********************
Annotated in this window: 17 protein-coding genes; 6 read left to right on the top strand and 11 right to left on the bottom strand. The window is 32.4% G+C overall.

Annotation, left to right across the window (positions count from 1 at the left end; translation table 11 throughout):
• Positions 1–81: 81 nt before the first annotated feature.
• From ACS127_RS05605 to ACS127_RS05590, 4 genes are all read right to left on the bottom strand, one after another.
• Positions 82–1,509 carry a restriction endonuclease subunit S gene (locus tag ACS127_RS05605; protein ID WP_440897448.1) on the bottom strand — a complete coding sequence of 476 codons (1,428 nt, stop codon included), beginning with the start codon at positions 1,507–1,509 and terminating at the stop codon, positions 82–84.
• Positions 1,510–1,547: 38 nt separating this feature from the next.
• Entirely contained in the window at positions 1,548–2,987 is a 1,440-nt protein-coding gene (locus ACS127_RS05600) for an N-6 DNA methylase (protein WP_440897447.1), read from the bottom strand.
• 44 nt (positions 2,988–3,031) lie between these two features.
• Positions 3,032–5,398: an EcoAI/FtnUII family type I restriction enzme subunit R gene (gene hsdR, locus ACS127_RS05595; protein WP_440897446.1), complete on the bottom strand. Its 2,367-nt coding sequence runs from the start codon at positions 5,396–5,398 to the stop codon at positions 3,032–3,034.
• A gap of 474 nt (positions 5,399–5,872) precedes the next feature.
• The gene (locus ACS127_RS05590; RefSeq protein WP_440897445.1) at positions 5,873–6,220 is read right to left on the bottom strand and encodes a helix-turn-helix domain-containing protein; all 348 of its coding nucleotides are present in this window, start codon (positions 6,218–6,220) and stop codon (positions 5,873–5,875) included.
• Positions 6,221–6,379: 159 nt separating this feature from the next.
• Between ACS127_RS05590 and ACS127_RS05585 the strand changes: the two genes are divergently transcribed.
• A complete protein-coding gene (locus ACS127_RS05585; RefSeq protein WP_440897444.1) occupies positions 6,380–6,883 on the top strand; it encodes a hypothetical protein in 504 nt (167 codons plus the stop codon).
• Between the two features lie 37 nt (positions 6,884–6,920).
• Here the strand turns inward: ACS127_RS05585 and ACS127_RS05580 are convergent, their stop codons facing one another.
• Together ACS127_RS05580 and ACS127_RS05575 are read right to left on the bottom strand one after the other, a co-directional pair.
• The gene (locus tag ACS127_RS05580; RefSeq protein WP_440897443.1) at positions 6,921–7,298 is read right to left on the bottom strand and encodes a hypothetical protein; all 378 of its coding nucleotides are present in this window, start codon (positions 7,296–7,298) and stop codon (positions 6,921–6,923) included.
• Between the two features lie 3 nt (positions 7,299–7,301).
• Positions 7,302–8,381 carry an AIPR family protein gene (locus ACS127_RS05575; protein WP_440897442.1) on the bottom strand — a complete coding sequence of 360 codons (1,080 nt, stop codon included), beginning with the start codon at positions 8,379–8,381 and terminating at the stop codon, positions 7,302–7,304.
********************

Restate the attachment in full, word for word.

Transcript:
Annotated in this window: 17 protein-coding genes; 6 read left to right on the top strand and 11 right to left on the bottom strand. The window is 32.4% G+C overall.

Annotation, left to right across the window (positions count from 1 at the left end; translation table 11 throughout):
• Positions 1–81: 81 nt before the first annotated feature.
• From ACS127_RS05605 to ACS127_RS05590, 4 genes are all read right to left on the bottom strand, one after another.
• Positions 82–1,509 carry a restriction endonuclease subunit S gene (locus tag ACS127_RS05605; protein ID WP_440897448.1) on the bottom strand — a complete coding sequence of 476 codons (1,428 nt, stop codon included), beginning with the start codon at positions 1,507–1,509 and terminating at the stop codon, positions 82–84.
• Positions 1,510–1,547: 38 nt separating this feature from the next.
• Entirely contained in the window at positions 1,548–2,987 is a 1,440-nt protein-coding gene (locus ACS127_RS05600) for an N-6 DNA methylase (protein WP_440897447.1), read from the bottom strand.
• 44 nt (positions 2,988–3,031) lie between these two features.
• Positions 3,032–5,398: an EcoAI/FtnUII family type I restriction enzme subunit R gene (gene hsdR, locus ACS127_RS05595; protein WP_440897446.1), complete on the bottom strand. Its 2,367-nt coding sequence runs from the start codon at positions 5,396–5,398 to the stop codon at positions 3,032–3,034.
• A gap of 474 nt (positions 5,399–5,872) precedes the next feature.
• The gene (locus ACS127_RS05590; RefSeq protein WP_440897445.1) at positions 5,873–6,220 is read right to left on the bottom strand and encodes a helix-turn-helix domain-containing protein; all 348 of its coding nucleotides are present in this window, start codon (positions 6,218–6,220) and stop codon (positions 5,873–5,875) included.
• Positions 6,221–6,379: 159 nt separating this feature from the next.
• Between ACS127_RS05590 and ACS127_RS05585 the strand changes: the two genes are divergently transcribed.
• A complete protein-coding gene (locus ACS127_RS05585; RefSeq protein WP_440897444.1) occupies positions 6,380–6,883 on the top strand; it encodes a hypothetical protein in 504 nt (167 codons plus the stop codon).
• Between the two features lie 37 nt (positions 6,884–6,920).
• Here the strand turns inward: ACS127_RS05585 and ACS127_RS05580 are convergent, their stop codons facing one another.
• Together ACS127_RS05580 and ACS127_RS05575 are read right to left on the bottom strand one after the other, a co-directional pair.
• The gene (locus tag ACS127_RS05580; RefSeq protein WP_440897443.1) at positions 6,921–7,298 is read right to left on the bottom strand and encodes a hypothetical protein; all 378 of its coding nucleotides are present in this window, start codon (positions 7,296–7,298) and stop codon (positions 6,921–6,923) included.
• Between the two features lie 3 nt (positions 7,299–7,301).
• Positions 7,302–8,381 carry an AIPR family protein gene (locus ACS127_RS05575; protein WP_440897442.1) on the bottom strand — a complete coding sequence of 360 codons (1,080 nt, stop codon included), beginning with the start codon at positions 8,379–8,381 and terminating at the stop codon, positions 7,302–7,304.